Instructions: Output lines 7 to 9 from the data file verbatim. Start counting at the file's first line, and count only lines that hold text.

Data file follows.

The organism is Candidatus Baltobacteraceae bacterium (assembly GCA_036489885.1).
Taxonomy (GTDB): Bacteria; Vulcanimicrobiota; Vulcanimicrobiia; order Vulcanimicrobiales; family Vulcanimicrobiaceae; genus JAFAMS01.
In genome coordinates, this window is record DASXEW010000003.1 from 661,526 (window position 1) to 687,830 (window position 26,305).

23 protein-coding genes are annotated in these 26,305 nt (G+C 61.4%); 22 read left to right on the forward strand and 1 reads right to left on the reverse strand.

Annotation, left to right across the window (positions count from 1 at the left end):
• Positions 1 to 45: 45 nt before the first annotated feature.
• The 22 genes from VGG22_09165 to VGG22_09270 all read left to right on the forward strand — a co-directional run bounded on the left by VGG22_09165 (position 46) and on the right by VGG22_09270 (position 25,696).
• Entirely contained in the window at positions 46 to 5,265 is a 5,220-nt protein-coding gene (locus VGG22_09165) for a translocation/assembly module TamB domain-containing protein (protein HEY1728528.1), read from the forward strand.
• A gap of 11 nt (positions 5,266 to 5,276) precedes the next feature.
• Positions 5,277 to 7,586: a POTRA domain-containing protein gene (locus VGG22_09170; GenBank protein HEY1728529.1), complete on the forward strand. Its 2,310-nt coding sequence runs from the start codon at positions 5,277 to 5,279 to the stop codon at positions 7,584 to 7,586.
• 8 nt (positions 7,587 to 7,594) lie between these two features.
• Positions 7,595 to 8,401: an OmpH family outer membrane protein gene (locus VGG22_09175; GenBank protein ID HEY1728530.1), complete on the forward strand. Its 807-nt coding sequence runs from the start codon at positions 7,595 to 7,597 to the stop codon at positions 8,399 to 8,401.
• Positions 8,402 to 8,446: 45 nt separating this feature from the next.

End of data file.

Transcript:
• The 22 genes from VGG22_09165 to VGG22_09270 all read left to right on the forward strand — a co-directional run bounded on the left by VGG22_09165 (position 46) and on the right by VGG22_09270 (position 25,696).
• Entirely contained in the window at positions 46 to 5,265 is a 5,220-nt protein-coding gene (locus VGG22_09165) for a translocation/assembly module TamB domain-containing protein (protein HEY1728528.1), read from the forward strand.
• A gap of 11 nt (positions 5,266 to 5,276) precedes the next feature.